Fred Grimm

Fred Grimm: Rush to privatize is all about bucks

Our governor was deeply offended by a burst of unkind aspersions after an insurance company that didn’t exist 11 months ago finagled a $52 million deal out of the state-run Citizens Property Insurance Company.

Heritage Property and Casualty Insurance landed the very sweet package — all that money to take over 60,000 windstorm policies from Citizens — just two months after contributing $110,000 to Gov. Rick Scott’s “Let’s Get to Work” political action committee in March. And after Heritage (an odd name for a company with a heritage dating back to last August) contributed $30,000 to the state Republican party.

Reporters wondered whether hefty political contributions might have greased the suspect transaction. (So suspect that Senate President Don Gaetz has announced a Senate investigation.)

The governor’s spokesperson retorted that “any assertion that our office influenced the Heritage risk transfer decision by the Citizens Board is outrageous.”

Then why, one wonders, the contributions? What was this fledgling company buying with its $140,000? It’s the wormy question hanging over Florida’s stampede to privatize state functions.

Private for-profit companies, while getting rich off the taxpayers, taking over state prisons, probation services, public toll roads, prison health services, online education, pieces of the state park system, school tutoring and windstorm insurance, are simultaneously enriching their benefactors’ re-election committees.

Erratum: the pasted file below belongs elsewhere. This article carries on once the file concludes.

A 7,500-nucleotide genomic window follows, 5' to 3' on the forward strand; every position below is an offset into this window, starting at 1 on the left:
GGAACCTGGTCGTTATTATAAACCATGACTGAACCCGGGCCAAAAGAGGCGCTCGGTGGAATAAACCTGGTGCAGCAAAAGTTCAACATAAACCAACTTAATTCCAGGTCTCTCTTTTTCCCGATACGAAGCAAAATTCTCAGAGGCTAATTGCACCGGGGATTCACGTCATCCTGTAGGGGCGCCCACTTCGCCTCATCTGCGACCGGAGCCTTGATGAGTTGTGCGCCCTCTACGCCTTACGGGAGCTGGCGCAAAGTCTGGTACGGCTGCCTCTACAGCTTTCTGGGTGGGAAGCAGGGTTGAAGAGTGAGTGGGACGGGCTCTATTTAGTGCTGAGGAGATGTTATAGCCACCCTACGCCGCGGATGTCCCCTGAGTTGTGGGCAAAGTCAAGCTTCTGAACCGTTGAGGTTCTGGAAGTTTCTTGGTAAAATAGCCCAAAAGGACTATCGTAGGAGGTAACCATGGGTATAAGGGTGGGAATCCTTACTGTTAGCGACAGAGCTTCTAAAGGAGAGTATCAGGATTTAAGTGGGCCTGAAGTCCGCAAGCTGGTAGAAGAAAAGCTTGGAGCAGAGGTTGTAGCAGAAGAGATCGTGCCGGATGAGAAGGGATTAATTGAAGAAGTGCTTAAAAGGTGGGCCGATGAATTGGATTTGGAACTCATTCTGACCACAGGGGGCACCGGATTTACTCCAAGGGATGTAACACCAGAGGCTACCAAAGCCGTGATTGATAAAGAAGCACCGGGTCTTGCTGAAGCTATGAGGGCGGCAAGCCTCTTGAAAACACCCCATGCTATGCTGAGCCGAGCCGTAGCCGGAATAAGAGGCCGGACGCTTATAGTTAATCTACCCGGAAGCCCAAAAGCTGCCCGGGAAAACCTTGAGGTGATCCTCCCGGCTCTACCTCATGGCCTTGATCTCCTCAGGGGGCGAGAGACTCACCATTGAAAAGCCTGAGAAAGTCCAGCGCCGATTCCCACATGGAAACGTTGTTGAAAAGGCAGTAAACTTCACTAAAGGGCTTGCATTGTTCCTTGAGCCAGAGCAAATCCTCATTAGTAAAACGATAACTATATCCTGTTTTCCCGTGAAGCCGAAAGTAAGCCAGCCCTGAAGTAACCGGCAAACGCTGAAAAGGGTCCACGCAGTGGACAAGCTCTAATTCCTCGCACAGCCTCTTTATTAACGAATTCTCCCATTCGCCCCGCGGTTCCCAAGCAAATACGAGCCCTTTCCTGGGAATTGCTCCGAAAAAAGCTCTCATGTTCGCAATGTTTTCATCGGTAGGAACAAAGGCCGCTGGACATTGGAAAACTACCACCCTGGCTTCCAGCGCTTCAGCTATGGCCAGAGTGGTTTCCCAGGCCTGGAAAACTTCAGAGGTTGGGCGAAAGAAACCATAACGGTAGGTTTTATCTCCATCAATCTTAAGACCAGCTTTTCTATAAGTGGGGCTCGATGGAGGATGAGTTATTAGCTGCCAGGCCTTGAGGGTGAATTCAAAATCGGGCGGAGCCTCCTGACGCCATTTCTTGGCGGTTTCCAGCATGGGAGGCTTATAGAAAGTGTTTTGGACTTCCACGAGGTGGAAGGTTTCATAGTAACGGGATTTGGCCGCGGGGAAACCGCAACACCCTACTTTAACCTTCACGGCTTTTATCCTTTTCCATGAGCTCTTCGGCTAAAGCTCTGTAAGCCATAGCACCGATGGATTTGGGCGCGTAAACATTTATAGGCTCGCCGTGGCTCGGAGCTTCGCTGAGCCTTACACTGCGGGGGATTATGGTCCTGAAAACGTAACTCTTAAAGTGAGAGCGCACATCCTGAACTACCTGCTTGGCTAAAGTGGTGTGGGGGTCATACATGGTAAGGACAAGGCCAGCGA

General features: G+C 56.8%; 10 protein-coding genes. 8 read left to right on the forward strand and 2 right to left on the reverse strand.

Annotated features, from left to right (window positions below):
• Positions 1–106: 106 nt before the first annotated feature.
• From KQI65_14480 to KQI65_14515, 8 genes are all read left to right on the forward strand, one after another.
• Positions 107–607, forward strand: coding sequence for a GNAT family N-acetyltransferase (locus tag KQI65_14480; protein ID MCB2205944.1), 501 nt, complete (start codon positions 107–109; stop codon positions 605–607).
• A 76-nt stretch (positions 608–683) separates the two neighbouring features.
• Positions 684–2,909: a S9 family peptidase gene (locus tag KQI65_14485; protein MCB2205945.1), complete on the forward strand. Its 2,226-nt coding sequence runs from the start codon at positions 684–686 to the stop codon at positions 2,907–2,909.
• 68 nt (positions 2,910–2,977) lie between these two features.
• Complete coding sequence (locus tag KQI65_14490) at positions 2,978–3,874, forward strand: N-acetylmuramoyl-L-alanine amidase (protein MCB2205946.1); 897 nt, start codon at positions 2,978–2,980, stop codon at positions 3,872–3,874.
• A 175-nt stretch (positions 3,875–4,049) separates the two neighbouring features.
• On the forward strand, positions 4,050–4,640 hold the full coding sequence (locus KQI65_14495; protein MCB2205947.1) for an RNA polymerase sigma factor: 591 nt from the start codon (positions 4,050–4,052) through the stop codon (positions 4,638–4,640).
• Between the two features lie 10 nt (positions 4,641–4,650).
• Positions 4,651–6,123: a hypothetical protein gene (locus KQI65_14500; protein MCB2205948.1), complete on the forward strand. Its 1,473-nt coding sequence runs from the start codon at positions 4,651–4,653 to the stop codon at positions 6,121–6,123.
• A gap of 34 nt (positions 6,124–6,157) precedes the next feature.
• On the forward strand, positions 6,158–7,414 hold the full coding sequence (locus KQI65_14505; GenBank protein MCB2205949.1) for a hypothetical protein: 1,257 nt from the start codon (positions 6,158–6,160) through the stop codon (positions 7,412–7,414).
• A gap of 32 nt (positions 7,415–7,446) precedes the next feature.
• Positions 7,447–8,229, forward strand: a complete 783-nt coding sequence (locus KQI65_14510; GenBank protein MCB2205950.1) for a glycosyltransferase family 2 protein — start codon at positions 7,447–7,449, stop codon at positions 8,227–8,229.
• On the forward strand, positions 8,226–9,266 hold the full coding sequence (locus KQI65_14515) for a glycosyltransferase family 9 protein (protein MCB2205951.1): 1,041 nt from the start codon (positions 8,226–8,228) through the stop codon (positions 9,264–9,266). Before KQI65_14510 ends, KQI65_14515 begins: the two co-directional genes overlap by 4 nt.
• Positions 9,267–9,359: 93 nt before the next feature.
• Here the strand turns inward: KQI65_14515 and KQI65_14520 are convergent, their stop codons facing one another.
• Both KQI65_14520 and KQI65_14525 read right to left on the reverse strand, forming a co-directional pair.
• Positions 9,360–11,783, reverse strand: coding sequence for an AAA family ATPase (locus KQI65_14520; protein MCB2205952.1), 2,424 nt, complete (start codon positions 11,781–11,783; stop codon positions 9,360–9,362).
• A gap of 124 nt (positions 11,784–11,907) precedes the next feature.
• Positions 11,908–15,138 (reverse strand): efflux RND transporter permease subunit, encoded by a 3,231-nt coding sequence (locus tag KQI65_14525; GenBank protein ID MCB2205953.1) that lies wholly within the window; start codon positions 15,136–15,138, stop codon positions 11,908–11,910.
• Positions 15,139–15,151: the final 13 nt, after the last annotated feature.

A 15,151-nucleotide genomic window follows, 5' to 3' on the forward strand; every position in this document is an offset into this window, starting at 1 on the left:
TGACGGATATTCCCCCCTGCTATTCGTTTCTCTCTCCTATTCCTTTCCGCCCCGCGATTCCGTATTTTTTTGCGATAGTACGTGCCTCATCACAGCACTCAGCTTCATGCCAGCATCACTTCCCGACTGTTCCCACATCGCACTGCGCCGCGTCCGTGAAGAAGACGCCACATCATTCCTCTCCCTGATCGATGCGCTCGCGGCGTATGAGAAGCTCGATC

Or they’re hiring the state’s most powerful influence peddlers. In February, Citizens similarly paid Weston Insurance $63 million to take over 30,000 policies — after Weston spent $250,000 on Tallahassee lobbyists. When Sunshine State Health Plans wanted a piece of the action as Florida moved Medicaid clients into privately managed health care plans, the company hired Dean Cannon, last year’s speaker of the House.

The well-lobbied 2013 Legislature voted to funnel more public money to private, for-profit, online education operations — despite unsettling revelations about their class sizes and teacher qualifications — while reducing funding for the state-run Florida Virtual Schools. Without evidence that private companies would do any better job teaching students. Or that taxpayers would be getting more for their money.

All that influence money flowing into Tallahassee, even as state politicians turn over state assets and state funds to private outfits, keeps raising the same nagging question: Is it about us, about the public’s best interest? Or is it all about the money?

In 2011, the Legislature voted to privatize 29 prisons and work camps in 18 South Florida counties. Leon County Circuit Court Judge Jackie L. Fulford ruled that the Legislature can privatize prisons, sure, but not like this. Not without the requisite “cost comparison study, cost-benefit analysis, or business case analysis.” Not without consulting the state auditor general.

The judge said the “rush” to turn state prisons over to corporate interests “resulted in many shortcomings in the evaluation of whether privatization is in the best public interest as it relates to cost savings and effective service.”

It was just a variation of the same troubling question. Was this deal about the public interest? Or was it all about the influence money?